Computational investigation of interface printing patterns within 3D printed multilayered scaffolds for osteochondral tissue engineering

Biofabrication 2022 Volume 14, Number 2, Article 025015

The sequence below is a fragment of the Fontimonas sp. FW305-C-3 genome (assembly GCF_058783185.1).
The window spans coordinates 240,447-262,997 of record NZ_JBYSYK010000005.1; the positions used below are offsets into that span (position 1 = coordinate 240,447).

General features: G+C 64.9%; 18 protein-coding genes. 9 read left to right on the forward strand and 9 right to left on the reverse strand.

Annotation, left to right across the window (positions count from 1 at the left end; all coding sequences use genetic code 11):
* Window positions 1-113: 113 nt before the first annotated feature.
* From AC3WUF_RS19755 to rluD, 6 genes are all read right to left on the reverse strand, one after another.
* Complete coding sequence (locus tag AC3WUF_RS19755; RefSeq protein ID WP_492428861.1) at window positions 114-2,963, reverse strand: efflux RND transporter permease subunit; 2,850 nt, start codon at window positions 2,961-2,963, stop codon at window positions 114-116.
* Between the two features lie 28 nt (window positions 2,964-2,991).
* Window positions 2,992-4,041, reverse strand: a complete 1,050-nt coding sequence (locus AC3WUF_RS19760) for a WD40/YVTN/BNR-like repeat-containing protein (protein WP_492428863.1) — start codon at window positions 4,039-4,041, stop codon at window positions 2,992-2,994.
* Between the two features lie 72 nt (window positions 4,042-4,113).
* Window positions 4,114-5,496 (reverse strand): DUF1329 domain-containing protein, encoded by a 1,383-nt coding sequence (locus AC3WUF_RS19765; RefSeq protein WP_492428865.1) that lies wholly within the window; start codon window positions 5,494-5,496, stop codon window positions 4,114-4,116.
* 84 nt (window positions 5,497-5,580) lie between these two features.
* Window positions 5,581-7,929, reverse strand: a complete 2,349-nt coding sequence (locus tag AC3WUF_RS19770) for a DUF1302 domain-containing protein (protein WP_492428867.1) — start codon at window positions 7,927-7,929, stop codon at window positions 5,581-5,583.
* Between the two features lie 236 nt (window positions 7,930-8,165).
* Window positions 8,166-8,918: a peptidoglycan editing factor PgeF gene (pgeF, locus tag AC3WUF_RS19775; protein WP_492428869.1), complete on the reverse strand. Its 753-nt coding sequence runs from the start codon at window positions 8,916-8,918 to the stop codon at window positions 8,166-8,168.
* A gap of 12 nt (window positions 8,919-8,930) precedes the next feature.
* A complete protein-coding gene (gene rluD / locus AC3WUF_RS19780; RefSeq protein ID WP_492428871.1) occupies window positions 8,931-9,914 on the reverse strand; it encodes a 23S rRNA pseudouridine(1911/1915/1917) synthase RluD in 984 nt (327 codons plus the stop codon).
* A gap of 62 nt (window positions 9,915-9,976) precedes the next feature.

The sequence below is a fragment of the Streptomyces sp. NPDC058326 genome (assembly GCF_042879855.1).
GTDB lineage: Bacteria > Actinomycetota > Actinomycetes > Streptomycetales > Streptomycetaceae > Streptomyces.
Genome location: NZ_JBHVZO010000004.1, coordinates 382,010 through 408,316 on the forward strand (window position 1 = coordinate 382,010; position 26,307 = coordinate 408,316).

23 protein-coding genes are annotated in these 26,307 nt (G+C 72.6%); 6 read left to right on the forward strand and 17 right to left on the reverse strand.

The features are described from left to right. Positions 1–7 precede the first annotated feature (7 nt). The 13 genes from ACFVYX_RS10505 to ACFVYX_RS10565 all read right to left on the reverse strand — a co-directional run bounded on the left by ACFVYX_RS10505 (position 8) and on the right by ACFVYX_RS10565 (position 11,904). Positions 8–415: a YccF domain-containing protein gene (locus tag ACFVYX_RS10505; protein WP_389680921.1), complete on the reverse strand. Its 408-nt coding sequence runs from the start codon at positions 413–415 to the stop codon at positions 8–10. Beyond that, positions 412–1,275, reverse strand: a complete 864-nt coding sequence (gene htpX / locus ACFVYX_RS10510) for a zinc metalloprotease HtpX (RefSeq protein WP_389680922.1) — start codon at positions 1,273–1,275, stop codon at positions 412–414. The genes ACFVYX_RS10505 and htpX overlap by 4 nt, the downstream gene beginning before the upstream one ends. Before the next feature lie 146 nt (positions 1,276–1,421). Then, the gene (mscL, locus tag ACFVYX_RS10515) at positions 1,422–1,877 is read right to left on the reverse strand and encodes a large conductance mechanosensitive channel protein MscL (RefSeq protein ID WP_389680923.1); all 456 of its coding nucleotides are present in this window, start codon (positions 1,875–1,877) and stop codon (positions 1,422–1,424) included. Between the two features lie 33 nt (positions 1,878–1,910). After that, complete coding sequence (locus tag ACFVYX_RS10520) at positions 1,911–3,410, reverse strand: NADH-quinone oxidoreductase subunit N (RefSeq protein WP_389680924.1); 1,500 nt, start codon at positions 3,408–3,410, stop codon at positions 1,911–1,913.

Osteoarthritis is a highly prevalent rheumatic musculoskeletal disorder that commonly affects many joints. Repetitive joint overloading perpetuates the damage to the affected cartilage, which undermines the structural integrity of the osteochondral unit. Various tissue engineering strategies have been employed to design multiphasic osteochondral scaffolds that recapitulate layer-specific biomechanical properties, but the inability to fully satisfy mechanical demands within the joint has limited their success. Through computational modeling and extrusion-based bioprinting, we attempted to fabricate a biphasic osteochondral scaffold with improved shear properties and a mechanically strong interface. A 3D stationary solid mechanics model was developed to simulate the effect of lateral shear force on various thermoplastic polymer/hydrogel scaffolds with a patterned interface. Additionally, interfacial shear tests were performed on bioprinted polycaprolactone (PCL)/hydrogel interface scaffolds. The first simulation showed that the PCL/gelatin methacrylate (GelMA) and PCL/polyethylene glycol diacrylate (PEGDA) scaffolds interlocking hydrogel and PCL at interface in a 1:1 ratio possessed the largest average tensile (PCL/GelMA: 80.52 kPa; PCL/PEGDA: 79.75 kPa) and compressive stress (PCL/GelMA: 74.71 kPa; PCL/PEGDA: 73.83 kPa). Although there were significant differences in shear strength between PCL/GelMA and PCL/PEGDA scaffolds, no significant difference was observed among the treatment groups within both scaffold types. Lastly, the hypothetical simulations of potential biphasic 3D printed scaffolds showed that for every order of magnitude decrease in Young’s modulus (E) of the soft bioink, all the scaffolds underwent an exponential increase in average displacement at the cartilage and interface layers. The following work provides valuable insights into the biomechanics of 3D printed osteochondral scaffolds, which will help inform future scaffold designs for enhanced regenerative outcomes.